Levels of violence against staff and young people at a controversial youth jail have more than doubled in the past year and the jail has no plan to improve safety, an inspector's report has said.
Privately run Rainsbrook Secure Training Centre, near Rugby in Warwickshire, was the subject of a scathing report from Ofsted, which monitors youth offender units, on Tuesday.
In the last report in March, covering the last six months of 2016, there were 200 violent incidents. During the first six months of 2017, Tuesday's report said, this figure reached 500.
Out of the seven inspection criteria, the prison was rated "inadequate" in two and said to require improvement in the remaining five. Last month the chief inspector of prisons said that there were no safe youth jails in England and Wales.
The centre, which currently holds 58 young people, of whom half have special education needs or learning difficulties, was taken over by MTC Novo in May 2016 in a five-year contract worth £50 million. The company is a joint venture between a US prison company that has courted controversy in America over the management of its prisons, and a British consortium of charities and other providers. The centre was previously run by G4S.
The report found that:
– The use of force and restraint has tripled since the last inspection to 90 incidents a month more than during the previous six months. There had been little improvement in behaviour management overall.
– Overall, 47% of inmates had suffered physical abuse from other inmates, compared to 18% at other youth prisons.
– Bullying is rife in the centre and is carried out via offensive graffiti. Between January and May this year, 60 complaints were made but only 28 tracking logs were opened and there were just seven full bullying reports.
– Inspectors saw staff restrain and remove young people to bare rooms with no mattresses. On one occasion an inmate was injured during a restraint and the case was not referred to a health professional.
The report also said that every young person's room now has a glass brick that allows guards to see directly into the shower. The prison told inspectors that they would only look through the bricks if there were "extreme" concerns about someone's safety. But there is no official guidance or procedures governing their use.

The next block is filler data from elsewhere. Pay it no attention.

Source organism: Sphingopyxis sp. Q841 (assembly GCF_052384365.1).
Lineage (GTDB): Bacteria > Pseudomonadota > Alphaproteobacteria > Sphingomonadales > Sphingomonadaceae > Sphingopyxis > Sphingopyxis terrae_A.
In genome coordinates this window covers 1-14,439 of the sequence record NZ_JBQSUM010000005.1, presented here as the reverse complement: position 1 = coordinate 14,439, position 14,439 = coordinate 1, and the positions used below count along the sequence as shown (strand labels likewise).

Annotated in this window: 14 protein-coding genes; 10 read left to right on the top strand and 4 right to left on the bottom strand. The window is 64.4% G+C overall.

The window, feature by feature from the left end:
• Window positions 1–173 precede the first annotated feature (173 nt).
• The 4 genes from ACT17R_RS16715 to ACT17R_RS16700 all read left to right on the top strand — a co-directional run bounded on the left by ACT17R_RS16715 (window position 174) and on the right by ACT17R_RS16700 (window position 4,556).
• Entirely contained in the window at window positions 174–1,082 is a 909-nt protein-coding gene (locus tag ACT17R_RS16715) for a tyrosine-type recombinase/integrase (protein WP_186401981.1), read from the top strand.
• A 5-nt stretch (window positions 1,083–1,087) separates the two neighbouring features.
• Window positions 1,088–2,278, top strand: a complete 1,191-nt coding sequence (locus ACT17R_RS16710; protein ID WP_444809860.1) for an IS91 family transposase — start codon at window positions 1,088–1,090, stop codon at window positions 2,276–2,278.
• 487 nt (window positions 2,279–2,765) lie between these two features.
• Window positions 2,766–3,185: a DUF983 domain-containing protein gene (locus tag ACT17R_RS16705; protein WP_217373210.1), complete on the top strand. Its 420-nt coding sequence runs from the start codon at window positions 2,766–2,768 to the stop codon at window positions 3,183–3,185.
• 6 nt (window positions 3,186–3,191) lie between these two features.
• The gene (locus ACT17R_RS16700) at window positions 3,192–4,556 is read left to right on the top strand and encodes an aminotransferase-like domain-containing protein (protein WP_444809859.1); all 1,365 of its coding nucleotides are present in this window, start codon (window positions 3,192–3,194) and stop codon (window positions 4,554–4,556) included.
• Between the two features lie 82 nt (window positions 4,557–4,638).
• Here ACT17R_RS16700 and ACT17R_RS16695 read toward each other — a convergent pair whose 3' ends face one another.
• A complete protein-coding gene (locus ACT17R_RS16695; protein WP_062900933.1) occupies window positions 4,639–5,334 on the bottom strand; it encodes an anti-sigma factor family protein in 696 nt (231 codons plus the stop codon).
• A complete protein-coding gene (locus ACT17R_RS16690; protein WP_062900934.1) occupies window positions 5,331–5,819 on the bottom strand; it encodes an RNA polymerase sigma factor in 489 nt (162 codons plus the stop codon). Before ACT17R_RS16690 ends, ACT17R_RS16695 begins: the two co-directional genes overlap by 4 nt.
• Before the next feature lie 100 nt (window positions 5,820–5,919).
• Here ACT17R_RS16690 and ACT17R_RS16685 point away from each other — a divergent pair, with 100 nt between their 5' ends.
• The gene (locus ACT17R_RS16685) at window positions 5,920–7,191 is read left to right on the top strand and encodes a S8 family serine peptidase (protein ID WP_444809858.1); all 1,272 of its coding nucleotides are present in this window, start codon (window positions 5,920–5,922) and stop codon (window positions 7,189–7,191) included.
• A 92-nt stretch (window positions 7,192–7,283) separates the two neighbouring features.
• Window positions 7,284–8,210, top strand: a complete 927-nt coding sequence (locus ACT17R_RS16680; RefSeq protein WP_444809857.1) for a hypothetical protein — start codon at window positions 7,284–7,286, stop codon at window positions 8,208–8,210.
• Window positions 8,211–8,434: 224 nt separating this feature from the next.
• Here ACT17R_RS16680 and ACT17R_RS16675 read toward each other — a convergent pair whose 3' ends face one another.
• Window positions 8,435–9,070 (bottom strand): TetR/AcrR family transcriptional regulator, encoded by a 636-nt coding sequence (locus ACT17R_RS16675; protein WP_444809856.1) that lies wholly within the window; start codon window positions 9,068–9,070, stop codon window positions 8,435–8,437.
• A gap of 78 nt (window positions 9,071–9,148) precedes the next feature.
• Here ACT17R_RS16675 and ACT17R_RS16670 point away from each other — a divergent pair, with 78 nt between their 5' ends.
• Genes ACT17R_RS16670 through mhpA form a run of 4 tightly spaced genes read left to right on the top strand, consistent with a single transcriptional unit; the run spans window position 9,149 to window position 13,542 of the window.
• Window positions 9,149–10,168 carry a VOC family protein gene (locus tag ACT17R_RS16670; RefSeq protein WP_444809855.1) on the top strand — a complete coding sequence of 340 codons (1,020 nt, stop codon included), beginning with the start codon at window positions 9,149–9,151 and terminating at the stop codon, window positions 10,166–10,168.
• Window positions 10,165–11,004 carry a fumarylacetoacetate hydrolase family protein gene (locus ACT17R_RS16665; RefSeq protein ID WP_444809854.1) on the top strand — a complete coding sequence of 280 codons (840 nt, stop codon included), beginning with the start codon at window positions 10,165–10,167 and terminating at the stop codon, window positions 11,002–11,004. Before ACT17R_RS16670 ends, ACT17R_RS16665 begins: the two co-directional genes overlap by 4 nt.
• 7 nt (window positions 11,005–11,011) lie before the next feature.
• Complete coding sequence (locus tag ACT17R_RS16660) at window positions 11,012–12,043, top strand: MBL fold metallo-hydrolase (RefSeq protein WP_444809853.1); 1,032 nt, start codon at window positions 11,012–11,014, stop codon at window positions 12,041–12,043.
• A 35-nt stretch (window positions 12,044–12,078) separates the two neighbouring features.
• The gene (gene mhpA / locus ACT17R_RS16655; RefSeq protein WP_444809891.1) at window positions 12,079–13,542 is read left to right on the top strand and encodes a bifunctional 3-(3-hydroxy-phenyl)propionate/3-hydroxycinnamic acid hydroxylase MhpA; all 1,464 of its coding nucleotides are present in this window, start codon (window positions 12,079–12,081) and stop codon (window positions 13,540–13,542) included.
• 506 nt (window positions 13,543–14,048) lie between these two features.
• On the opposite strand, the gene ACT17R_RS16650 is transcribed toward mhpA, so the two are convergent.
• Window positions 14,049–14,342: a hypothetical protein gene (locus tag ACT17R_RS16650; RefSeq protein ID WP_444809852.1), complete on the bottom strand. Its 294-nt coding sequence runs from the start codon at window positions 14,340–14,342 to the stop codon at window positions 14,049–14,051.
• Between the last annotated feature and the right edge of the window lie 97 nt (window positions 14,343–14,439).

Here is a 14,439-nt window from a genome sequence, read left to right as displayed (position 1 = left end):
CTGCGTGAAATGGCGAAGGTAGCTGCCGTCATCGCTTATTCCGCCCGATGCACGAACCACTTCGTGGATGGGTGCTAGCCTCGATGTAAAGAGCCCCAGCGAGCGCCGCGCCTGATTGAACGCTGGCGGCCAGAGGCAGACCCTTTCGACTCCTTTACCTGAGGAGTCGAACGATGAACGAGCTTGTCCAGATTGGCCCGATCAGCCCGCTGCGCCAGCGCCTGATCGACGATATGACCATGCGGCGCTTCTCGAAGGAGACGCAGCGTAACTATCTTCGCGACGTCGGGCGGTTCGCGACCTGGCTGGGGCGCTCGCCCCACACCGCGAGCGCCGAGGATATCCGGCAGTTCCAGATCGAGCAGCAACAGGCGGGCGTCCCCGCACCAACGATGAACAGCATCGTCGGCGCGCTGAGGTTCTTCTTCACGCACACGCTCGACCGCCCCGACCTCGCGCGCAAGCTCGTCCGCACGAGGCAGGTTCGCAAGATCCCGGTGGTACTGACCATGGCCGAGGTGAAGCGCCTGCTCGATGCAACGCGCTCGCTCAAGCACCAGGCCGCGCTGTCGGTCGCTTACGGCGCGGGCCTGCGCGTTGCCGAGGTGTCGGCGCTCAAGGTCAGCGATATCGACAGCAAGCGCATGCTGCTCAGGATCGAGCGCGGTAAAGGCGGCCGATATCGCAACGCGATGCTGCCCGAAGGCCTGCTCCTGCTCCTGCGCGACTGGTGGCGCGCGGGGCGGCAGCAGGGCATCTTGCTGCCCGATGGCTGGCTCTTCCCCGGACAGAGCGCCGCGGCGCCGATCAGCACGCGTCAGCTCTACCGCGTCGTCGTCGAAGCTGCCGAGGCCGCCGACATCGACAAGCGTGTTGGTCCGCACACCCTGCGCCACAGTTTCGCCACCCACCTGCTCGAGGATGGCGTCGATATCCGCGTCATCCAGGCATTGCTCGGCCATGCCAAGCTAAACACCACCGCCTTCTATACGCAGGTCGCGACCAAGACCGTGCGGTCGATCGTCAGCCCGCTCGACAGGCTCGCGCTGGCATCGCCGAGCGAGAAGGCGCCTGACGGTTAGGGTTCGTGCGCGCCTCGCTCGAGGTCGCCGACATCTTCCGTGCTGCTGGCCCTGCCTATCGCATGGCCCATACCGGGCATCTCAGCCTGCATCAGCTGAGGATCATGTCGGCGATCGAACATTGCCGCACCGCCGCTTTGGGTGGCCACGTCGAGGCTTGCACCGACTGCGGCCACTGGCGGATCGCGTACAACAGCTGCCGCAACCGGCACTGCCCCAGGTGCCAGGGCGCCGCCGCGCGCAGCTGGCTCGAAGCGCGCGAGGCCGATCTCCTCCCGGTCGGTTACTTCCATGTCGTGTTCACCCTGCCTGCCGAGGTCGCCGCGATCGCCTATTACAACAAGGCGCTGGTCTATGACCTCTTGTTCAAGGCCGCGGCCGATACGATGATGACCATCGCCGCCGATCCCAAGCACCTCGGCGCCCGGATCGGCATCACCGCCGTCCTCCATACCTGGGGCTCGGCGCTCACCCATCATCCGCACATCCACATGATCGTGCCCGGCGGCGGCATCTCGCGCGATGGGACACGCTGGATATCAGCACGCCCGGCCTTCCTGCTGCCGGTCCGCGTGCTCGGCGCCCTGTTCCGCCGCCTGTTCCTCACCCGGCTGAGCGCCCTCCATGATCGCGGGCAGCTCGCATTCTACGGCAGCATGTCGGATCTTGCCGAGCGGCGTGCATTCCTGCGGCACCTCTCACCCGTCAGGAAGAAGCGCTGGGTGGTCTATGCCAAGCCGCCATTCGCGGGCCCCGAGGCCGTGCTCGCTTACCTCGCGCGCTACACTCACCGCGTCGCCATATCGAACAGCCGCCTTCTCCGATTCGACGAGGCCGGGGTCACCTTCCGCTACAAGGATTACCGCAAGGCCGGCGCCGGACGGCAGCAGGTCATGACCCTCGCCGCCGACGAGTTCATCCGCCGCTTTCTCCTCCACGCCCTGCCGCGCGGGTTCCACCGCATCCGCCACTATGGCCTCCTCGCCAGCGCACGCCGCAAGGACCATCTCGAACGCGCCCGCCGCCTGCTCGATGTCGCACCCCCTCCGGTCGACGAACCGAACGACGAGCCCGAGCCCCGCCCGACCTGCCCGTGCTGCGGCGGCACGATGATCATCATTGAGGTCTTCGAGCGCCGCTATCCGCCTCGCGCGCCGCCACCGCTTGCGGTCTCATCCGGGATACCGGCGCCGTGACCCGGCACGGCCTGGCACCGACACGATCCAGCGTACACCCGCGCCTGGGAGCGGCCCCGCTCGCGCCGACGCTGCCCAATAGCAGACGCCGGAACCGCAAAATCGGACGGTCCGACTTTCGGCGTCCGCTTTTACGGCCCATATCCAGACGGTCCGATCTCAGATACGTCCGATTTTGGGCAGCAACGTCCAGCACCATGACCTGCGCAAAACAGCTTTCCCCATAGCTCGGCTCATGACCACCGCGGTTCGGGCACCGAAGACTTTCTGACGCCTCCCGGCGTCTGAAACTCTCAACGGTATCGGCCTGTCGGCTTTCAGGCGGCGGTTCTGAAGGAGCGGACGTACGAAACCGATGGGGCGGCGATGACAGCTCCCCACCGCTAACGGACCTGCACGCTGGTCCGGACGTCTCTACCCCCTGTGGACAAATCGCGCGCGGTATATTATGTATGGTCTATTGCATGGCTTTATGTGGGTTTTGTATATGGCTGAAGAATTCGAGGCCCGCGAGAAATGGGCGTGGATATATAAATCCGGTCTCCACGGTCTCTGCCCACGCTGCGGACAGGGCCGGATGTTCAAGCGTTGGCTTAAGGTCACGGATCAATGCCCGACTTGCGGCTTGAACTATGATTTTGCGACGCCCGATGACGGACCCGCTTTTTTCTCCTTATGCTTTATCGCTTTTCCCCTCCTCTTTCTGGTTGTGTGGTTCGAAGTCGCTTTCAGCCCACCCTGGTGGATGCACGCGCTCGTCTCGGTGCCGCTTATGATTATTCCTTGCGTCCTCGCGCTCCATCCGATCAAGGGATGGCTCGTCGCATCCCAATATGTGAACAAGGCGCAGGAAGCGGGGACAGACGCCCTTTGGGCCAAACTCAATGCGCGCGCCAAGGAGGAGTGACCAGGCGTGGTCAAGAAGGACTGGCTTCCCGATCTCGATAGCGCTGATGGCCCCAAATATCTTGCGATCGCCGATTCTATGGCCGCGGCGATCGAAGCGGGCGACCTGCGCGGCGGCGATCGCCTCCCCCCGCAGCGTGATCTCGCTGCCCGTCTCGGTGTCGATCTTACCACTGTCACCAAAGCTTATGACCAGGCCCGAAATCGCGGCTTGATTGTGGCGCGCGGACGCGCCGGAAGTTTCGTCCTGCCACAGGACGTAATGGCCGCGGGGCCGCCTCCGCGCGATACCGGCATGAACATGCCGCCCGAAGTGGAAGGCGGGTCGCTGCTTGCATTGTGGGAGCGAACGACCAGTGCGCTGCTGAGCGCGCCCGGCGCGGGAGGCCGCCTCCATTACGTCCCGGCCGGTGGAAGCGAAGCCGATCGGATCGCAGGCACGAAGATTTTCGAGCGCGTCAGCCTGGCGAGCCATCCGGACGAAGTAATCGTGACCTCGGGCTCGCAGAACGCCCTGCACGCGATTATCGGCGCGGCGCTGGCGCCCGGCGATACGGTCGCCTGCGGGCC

"Use of this glass brick seriously compromises young people’s right to privacy and dignity as well as creating the potential for misuse," the inspectors warned.
Leadership has been a key problem and the centre's current director was recruited three months ago after a period with no one permanently in charge.
As with many prisons, staffing remains a problem with as few as 50% of employed custody care officers available to work on any given day, due to ongoing sickness and training commitments.
Young people themselves said that much of the low-level bad behaviour they exhibit was because of the threats and intimidation they receive from staff.
"We witnessed a lot of low-level poor behaviour by young people, with variable
responses from staff," the report said. "Young people cite the variable response from staff towards them as an issue, and this variability, likely due to a variety of factors including inexperience and intimidation, will contribute to the overall variability in behaviour.
"However, some good behaviour management was also seen, with staff appropriately and effectively challenging and engaging with young people. It is encouraging that young people spoken to were generally positive about the CCOs [community corrections officers] and particularly positive about their case managers."
A spokesperson for the Ministry of Justice said: "It is encouraging that inspectors recognise significant improvements have been made at Rainsbrook, but there is still a lot of work to do.
"Since the last inspection, Rainsbrook has recruited nearly 100 new members of staff and an improvement plan has been introduced to tackle violence and support vulnerable children – this includes rolling out additional CCTV and delivering specialist training for staff."
A spokesperson for MTC Novo said: "MTCnovo welcomes this Ofsted report into Rainsbrook Secure Training Centre. The report highlights many positive examples of good practise such as 91% of young people reporting that they feel safe at Rainsbrook. It also acknowledges a range of improvements we have made to the centre which contribute to 'better educational opportunities and better access to health staff'.
"Ofsted recognise we are part way through transforming Rainsbrook and the challenges that entails. The report acknowledges there have been some significant improvements and we look forward to implementing Ofsted’s recommendations in full over the coming months.”
Patrick Smith is a senior reporter for BuzzFeed News and is based in London.
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